Two notable Pittsburgh performers successfully tackled a pair of one-person plays by Samuel Beckett.
The two-part T.A.C.T.
production features Daina Michelle Griffith in “Not I” (1972) and Martin Giles in Krapp’s Last Tape
(1958). Both rise to the challenge of these storied
, difficult roles for a compelling evening of theater by a company in its second season.
Martin Giles and Daina Michelle Griffith
“Not I” is a rapid-fire, stream-of-consciousness monologue by an elderly woman who, abandoned as a child, has been “speechless all her days, practically speechless,” and speaks only in bursts “once or twice a year, always winter, some strange reason.” It lasts 15 minutes with only a few short pauses, a distinctly Beckettian chronicle of personal trauma and obsessive self-awareness.
Usually, “Not I” is presented by an actress raised above the stage, her mouth spot-lit, with a second, silent performer behind. However director Connor Bahr (also T.A.C.T.’s founder) presents Griffith’s mouth in extreme close-up via projected video and live video feed. It’s a curious choice, but an effective way to make us focus on Griffith’s powerful vocalization of a legendarily difficult part.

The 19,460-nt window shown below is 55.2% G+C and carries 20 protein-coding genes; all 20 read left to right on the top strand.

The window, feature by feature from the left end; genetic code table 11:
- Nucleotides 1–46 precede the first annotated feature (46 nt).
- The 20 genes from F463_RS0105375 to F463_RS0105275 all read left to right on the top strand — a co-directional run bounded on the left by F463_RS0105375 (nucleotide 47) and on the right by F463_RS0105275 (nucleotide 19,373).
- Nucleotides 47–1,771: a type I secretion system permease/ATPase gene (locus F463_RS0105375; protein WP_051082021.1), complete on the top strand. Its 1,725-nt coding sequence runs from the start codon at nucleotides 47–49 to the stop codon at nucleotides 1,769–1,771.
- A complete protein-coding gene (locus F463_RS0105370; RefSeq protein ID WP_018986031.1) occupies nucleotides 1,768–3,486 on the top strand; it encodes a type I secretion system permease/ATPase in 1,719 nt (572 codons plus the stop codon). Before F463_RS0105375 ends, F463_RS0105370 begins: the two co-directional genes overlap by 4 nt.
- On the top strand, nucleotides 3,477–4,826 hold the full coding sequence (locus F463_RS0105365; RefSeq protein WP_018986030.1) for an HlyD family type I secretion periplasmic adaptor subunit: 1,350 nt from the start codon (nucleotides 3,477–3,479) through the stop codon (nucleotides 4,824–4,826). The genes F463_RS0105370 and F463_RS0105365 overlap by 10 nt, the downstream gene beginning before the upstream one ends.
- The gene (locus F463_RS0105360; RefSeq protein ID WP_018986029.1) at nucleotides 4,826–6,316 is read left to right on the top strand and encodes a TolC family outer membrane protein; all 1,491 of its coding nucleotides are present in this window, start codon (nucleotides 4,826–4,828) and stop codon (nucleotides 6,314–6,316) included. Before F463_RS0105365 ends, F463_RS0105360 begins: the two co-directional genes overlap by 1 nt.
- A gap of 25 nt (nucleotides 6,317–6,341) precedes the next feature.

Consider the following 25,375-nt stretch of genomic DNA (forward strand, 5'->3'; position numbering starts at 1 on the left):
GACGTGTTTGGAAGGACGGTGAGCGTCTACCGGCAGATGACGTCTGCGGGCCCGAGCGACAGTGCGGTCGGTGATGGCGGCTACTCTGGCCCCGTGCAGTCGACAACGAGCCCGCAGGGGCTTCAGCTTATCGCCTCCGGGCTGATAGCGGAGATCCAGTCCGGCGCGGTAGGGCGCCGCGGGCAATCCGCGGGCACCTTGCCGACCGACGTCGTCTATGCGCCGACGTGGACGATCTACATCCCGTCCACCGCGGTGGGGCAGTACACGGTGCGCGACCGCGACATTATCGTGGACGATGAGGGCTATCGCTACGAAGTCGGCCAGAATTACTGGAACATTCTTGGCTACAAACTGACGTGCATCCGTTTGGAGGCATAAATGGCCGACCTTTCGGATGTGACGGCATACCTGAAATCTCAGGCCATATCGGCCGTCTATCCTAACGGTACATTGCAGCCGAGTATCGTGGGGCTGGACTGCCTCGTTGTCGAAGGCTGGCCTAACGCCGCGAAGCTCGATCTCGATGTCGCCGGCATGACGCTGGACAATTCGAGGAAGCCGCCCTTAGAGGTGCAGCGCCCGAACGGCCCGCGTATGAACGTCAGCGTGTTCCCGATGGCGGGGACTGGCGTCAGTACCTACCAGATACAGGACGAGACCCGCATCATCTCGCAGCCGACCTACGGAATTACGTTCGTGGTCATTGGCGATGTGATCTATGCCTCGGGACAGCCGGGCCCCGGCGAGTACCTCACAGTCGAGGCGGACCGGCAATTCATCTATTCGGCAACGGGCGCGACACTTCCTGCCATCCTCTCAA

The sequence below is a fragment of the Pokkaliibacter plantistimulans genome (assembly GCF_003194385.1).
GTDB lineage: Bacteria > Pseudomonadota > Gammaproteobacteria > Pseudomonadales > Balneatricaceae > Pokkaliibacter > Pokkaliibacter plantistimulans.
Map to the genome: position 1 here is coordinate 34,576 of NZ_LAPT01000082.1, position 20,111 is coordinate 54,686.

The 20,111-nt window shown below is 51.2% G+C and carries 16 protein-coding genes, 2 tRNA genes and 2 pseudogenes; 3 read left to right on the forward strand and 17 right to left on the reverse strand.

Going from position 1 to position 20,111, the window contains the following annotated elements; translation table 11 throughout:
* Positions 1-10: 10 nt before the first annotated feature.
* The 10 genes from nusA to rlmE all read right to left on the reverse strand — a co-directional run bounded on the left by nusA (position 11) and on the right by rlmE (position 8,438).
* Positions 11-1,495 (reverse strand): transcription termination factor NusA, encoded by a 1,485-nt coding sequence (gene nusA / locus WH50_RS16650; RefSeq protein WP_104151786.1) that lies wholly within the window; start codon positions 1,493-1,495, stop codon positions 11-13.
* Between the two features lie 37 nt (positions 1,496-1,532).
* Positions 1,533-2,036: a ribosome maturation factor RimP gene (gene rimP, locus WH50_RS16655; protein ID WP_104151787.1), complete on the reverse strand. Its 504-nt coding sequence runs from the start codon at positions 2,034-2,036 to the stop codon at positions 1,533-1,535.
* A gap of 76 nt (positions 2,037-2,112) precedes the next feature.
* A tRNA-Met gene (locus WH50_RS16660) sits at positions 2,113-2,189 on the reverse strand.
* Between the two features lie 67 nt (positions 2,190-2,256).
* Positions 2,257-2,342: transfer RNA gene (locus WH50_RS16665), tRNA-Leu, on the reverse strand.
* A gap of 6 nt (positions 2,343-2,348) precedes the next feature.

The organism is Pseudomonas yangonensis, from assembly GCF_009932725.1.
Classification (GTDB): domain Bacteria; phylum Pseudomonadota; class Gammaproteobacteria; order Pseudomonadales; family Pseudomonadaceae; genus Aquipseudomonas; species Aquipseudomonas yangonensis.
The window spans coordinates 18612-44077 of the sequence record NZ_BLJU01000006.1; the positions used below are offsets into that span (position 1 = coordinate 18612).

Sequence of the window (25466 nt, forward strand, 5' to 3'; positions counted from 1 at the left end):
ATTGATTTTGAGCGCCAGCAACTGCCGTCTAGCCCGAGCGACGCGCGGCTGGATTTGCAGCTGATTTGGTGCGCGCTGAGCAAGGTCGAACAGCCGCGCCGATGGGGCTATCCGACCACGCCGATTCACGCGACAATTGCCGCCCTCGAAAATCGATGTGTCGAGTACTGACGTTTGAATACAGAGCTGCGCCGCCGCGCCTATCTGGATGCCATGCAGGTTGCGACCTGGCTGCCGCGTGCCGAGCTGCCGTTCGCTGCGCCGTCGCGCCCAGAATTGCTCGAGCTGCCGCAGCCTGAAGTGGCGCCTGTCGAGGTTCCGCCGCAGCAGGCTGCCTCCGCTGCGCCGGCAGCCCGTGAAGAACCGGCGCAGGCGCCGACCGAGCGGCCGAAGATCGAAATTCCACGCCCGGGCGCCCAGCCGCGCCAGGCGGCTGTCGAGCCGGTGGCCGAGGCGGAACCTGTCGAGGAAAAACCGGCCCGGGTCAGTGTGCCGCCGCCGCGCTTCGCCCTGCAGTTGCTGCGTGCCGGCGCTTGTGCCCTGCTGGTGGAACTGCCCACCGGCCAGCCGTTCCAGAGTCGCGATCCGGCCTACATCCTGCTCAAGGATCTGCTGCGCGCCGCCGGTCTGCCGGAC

The bulk of the evening, however, is Giles’, and Krapp’s Last Tape
is at first as silent as “Not I” is voluble: The protagonist, an elderly disheveled man, doesn’t speak for the hour-plus play’s first 20 minutes (unless you count gasps and sighs). Instead, he stares at the audience, fumbles in his pockets and searches through the drawers of his desk. He peels two bananas, eats one, slips on the first peel. (Fans of Beckett’s vaudeville overtones, in plays like Waiting for Godot
, will find a good deal to like in Krapp
But most of the play is Krapp listening to, and commenting on, a recollection: himself, on a reel-to-reel tape he recorded decades earlier, on his 39th birthday, when his younger self reminisced about his life, mostly about hopeful, deeply felt moments with young women that never turned into anything more.
Regret, remorse and other bitter emotions intertwine beautifully with wistfulness in the performance by Giles, long one of Pittsburgh’s top talents as an actor, director and playwright. Bahr directs.
Three performances remain of “Not I” and Krapp’s Last Tape
, tonight through Saturday.
Tickets are $10-20 and are available here
The New Hazlett Theater
is located at 6 Allegheny Square East, on the North Side.